I must say as a side note that rehab was NEVER on my mind as I went through school; I got placed there in a residency program...and God sure knew what he was doing because I absolutely love it...and can't imagine doing any other type of nursing.
- 0Sep 17, '12 by TheCommuter Senior ModeratorQuote from NewRehabRNSara9 to 10 patients is a huge load, but I have had to contend with more. I will receive anywhere from 7 to 12 patients, depending on the current census. I have received 6 patients on a few rare nights, and one night I was stuck with 13 patients due to extremely short staffing. I work at a freestanding acute rehabilitation hospital owned by a national for-profit chain.9-10 patients is a HUGE load in my opinion. I have max of 6-7, and usually 5-6 (although we do get admissions throughout the day and discharges obviously).
- 1Sep 23, '12 by Indy BA lot depends on your hospital's level of acuity. Inpatient vs outpatient vs freestanding vs long term...they're all so different. My system has two hospitals with acute rehab units. I work in the lower education/income area location so I see much sicker people and a lot more IVs, PEG tubes, O2, transfusions, transfers to acute care and surgery, rapid responses, pressure ulcers, etc, so I have a bit of med-surg I have to keep up on.
However, my best advice is GET TO KNOW AND LOVE YOUR THERAPISTS! Physical, occupational, and speech therapists are an invaluable resource. It might be harder to do while working nights, but it's the best way to find out the patients' physical abilities so we can encourage them when they're not in therapy. Look at the notes, ask details of the day shift, whatever it takes. For example, if you have a patient that is ambulating 30 feet and continent during the day but is demanding the bedpan every time she calls at night (when she's not asking to be changed), you know you have some teaching to do to get her to practice what she truly can do so she can go home with the highest level of function. The physical therapists can also teach you about transferring patients safely, for both the patient and yourself. I was required to train with a PT to learn how to transfer during my orientation. If that's not standard at your hospital maybe it's something you can request. I'm a small girl too but I have no problem safely assisting the majority of my patients in transferring now.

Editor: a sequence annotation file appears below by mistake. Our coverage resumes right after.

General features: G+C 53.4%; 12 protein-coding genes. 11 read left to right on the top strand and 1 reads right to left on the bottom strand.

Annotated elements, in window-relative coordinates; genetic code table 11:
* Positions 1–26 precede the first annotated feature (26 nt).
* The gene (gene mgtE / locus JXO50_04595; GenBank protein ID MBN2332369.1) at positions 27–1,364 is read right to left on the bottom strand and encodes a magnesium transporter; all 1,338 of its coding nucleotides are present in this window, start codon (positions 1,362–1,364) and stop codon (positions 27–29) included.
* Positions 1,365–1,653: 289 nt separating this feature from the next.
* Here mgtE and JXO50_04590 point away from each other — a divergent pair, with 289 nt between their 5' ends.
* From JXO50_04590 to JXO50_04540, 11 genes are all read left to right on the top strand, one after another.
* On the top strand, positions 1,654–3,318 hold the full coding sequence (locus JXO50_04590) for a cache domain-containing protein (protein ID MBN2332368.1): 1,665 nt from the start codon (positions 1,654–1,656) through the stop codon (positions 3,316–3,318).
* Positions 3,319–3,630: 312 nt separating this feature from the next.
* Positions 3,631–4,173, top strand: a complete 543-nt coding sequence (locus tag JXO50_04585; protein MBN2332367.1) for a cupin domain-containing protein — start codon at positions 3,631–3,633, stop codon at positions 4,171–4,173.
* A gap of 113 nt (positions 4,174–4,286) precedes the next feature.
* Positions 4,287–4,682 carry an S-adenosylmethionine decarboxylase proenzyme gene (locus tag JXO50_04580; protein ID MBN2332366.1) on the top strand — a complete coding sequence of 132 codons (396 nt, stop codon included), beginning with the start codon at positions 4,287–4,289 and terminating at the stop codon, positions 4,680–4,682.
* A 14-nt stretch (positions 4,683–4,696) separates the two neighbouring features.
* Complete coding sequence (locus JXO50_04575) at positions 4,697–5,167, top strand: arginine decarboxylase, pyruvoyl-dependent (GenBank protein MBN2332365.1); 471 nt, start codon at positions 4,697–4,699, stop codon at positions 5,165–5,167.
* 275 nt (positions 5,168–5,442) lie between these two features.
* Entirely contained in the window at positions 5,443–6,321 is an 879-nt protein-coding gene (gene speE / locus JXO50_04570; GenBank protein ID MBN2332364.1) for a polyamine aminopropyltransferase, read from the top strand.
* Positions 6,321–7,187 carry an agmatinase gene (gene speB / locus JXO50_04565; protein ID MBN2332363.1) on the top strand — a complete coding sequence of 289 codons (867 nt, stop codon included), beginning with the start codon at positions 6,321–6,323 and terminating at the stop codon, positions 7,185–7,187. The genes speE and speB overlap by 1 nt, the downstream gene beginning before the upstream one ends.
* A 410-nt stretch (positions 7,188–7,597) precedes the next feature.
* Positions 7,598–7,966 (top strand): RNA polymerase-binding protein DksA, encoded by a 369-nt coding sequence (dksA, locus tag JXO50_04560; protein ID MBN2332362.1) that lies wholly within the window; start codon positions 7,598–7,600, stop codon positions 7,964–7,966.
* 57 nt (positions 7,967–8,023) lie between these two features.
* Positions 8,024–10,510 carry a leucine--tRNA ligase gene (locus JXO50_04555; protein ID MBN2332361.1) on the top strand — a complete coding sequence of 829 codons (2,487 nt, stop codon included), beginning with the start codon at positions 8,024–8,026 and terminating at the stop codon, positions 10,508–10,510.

And all the advice from Commuter is gold, of course.
- 0Sep 25, '12 by GodismystrengthNEWREHABRNSarah: